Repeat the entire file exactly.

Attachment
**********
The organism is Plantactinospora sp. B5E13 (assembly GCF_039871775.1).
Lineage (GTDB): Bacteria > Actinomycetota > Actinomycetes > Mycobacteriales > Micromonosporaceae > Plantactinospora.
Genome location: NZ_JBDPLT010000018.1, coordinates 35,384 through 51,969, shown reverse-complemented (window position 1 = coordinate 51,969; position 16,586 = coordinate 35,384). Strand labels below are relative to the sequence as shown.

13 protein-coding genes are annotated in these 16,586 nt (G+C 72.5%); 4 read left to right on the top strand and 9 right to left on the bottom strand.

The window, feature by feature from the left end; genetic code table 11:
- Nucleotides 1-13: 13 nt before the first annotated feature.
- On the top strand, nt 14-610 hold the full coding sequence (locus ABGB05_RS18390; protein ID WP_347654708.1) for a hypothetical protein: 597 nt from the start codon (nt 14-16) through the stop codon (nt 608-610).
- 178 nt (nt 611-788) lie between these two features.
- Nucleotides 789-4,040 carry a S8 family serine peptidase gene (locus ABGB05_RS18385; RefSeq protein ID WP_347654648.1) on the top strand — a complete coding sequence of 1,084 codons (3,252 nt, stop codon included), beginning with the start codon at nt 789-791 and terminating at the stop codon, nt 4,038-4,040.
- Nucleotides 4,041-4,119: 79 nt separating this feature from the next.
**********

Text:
The organism is Plantactinospora sp. B5E13 (assembly GCF_039871775.1).
Lineage (GTDB): Bacteria > Actinomycetota > Actinomycetes > Mycobacteriales > Micromonosporaceae > Plantactinospora.
Genome location: NZ_JBDPLT010000018.1, coordinates 35,384 through 51,969, shown reverse-complemented (window position 1 = coordinate 51,969; position 16,586 = coordinate 35,384). Strand labels below are relative to the sequence as shown.

13 protein-coding genes are annotated in these 16,586 nt (G+C 72.5%); 4 read left to right on the top strand and 9 right to left on the bottom strand.

The window, feature by feature from the left end; genetic code table 11:
- Nucleotides 1-13: 13 nt before the first annotated feature.
- On the top strand, nt 14-610 hold the full coding sequence (locus ABGB05_RS18390; protein ID WP_347654708.1) for a hypothetical protein: 597 nt from the start codon (nt 14-16) through the stop codon (nt 608-610).
- 178 nt (nt 611-788) lie between these two features.
- Nucleotides 789-4,040 carry a S8 family serine peptidase gene (locus ABGB05_RS18385; RefSeq protein ID WP_347654648.1) on the top strand — a complete coding sequence of 1,084 codons (3,252 nt, stop codon included), beginning with the start codon at nt 789-791 and terminating at the stop codon, nt 4,038-4,040.
- Nucleotides 4,041-4,119: 79 nt separating this feature from the next.